For the last 18 months I have been giving lifts to people attending Cam Sight’s rural and emotional support groups. For me it has been a voyage of discovery, and also one of great enjoyment and interest.
The composition of the groups has been hugely diverse – in age, disability, mental state, personal interests, severity of sight impairment, and ambition. From teenagers to pensioners, from the poorest and most disadvantaged to the well-off, from the morose and inhibited to the outgoing and effervescent, from copers to strugglers, from the lonely to the socially adept. However, they all seemed to have various things in common: a need to come to terms with their sight impairment (and possibly a need to face the prospect of losing their sight altogether), a desire to lead as far as possible a life of independence and normality, and a determination to seek ways of improving their lot.
As a driver, I merely observe people “before” and “after” their visits to such groups. I have never attended one of these groups so I do not know what magic is woven by the Bridgets, Julies, Paulas, Annettes, and Helens at these Cam Sight sessions. However, I do notice the apparent effects and am continually amazed by the results. I cannot recall any one of my passengers expressing anything less than enthusiasm when taking them home afterwards.
If I am allowed to be non-PC and to generalise, here are some “before” and “after” observations.
Teenagers: bored, dispirited, self-centred, feeling sorry for themselves
Middle-aged men barely coping: depressed, despondent, worried about the future, lacking in confidence
Middle-aged men coping quite well: wondering whether the session was going to be a waste of their time
Teenagers: enervated, garrulous, enjoyed themselves, more positive about the future, talking about other people (not about themselves), developing the ability to be more objective (though they are not aware of that fact)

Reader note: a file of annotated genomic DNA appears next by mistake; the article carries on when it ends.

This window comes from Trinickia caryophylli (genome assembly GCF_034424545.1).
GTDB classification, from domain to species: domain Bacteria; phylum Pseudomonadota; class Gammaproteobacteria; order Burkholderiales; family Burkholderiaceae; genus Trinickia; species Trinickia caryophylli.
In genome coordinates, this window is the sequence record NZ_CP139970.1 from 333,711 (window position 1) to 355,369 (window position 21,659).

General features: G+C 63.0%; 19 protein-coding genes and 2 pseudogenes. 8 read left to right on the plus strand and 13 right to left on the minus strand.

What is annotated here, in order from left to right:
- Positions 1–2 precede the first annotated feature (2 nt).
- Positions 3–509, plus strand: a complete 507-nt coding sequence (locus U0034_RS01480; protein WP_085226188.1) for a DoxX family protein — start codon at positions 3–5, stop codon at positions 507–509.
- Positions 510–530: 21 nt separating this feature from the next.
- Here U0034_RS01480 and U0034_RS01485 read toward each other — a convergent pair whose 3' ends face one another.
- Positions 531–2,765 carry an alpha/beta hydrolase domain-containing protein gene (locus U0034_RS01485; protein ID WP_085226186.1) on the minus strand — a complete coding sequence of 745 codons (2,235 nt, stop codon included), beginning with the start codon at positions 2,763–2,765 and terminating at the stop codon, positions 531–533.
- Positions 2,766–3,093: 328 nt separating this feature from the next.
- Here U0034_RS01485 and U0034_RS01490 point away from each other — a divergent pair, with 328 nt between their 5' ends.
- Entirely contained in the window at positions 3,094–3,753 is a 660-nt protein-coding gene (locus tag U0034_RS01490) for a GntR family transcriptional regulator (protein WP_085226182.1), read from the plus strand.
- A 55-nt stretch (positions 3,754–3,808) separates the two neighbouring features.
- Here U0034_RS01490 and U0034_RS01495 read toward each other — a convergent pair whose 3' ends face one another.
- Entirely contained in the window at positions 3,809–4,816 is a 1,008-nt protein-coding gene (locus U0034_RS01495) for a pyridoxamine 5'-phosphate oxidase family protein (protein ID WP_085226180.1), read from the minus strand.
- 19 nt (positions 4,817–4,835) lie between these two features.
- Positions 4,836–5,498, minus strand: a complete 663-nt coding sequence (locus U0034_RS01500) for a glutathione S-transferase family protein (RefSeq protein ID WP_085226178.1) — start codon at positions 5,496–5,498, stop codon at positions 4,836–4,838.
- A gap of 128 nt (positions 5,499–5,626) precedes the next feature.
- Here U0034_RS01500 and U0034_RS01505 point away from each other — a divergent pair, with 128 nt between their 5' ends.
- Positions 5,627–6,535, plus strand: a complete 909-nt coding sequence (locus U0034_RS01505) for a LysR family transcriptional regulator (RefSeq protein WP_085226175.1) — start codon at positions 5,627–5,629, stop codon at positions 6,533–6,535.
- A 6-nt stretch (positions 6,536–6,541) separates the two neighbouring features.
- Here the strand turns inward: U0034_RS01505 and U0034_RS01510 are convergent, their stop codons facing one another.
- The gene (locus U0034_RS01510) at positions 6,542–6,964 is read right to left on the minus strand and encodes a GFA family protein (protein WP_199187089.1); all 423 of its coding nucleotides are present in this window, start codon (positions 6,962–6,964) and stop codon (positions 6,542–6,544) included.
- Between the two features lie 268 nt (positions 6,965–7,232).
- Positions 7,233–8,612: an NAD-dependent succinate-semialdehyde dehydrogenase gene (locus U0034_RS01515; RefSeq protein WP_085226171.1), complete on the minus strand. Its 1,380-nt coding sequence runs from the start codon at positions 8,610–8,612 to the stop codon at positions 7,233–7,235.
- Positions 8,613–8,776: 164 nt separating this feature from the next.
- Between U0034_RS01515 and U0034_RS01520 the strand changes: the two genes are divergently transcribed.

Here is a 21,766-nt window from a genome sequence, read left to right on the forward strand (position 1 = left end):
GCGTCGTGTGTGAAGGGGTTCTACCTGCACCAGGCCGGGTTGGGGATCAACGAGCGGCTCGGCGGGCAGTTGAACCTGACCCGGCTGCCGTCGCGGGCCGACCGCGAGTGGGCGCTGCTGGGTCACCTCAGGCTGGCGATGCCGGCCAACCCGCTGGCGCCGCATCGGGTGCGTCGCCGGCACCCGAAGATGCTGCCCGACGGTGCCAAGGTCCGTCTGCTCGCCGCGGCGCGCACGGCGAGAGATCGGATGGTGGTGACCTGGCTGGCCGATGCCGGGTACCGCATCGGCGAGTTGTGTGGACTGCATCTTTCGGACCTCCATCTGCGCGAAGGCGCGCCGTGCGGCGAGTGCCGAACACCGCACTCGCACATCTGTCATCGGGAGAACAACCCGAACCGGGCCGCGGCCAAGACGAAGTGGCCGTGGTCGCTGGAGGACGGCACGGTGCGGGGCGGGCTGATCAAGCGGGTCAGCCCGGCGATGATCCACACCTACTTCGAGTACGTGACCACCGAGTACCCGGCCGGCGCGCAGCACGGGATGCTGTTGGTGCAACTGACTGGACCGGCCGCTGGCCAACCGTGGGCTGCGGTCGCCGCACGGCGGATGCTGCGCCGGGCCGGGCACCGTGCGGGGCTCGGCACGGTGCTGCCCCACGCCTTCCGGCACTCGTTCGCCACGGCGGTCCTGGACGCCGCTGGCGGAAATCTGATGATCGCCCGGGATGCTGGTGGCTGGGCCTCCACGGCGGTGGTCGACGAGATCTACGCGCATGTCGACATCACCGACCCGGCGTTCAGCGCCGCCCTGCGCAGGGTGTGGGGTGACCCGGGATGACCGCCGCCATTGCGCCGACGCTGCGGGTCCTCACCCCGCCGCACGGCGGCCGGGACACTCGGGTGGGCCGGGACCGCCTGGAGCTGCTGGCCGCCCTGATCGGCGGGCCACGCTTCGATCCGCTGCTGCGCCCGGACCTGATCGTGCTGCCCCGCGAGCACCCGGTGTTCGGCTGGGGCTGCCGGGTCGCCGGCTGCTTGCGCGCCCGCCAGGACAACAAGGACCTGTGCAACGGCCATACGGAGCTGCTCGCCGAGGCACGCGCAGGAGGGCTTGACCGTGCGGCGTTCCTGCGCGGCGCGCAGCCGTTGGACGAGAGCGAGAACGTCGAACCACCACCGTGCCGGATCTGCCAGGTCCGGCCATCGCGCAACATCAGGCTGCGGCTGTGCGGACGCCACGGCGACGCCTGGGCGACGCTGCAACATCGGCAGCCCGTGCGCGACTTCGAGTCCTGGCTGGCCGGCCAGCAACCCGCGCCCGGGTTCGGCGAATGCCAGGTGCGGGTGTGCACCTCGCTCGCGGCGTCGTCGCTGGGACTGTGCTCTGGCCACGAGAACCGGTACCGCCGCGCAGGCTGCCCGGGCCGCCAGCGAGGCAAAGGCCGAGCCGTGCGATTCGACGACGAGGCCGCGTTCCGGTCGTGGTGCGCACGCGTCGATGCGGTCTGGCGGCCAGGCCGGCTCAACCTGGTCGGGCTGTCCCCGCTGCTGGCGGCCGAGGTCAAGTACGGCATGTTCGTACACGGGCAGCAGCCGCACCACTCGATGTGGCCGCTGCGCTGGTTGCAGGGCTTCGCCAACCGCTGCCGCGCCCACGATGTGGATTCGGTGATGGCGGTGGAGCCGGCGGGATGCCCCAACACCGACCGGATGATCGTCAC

Middle-aged men barely coping: surprised by the things that they can do, encouraged by the prospect of being able to do more than they thought they would be able to do, grateful to learn from others how better to cope. They also seem to benefit from the prospect of improved social contact and, in many cases, improved social activity that these sessions afford.
Middle-aged men coping quite well: pleased that they went, not in a hurry to admit that they have learnt anything new but pleased that they have had an opportunity to share their experience with others and the satisfaction of being appreciated.
I never ask my passengers what they think of the sessions. I just drive and listen, and marvel at the apparent benefits that accrue simply by bringing together a group of people in a neutral environment, where they can share their experiences – good and bad, where no one is going to be judgmental, and where there is the opportunity to make friends, pick up a domestic hint or two, and learn about a surprising range of opportunities that are available to them for improving their quality of life.
All of my passengers, without exception, heap praises on Cam Sight and the contribution Cam Sight makes to the quality of their lives, be it though their expertise, their caring, or simply the companionship afforded by the support groups. “I wish it didn’t have to end” is the commonest remark I hear about these sessions, which sums it up so much better than any of my ramblings.
PS On re-reading the above, there is one critical and hugely important element that I have omitted to mention: HUMOUR. One of the lovely things about Cam Sight is the good nature and humour that seems to underpin all that they do. Its staff may have lousy husbands, rotten pay, dreadful teenagers, inadequate budgets, overlong hours, or even bunions. But they never miss a chance to have a good laugh – even if it is at my expense – and that is another reason why it is a pleasure to be associated in a small way with their work and with their clients.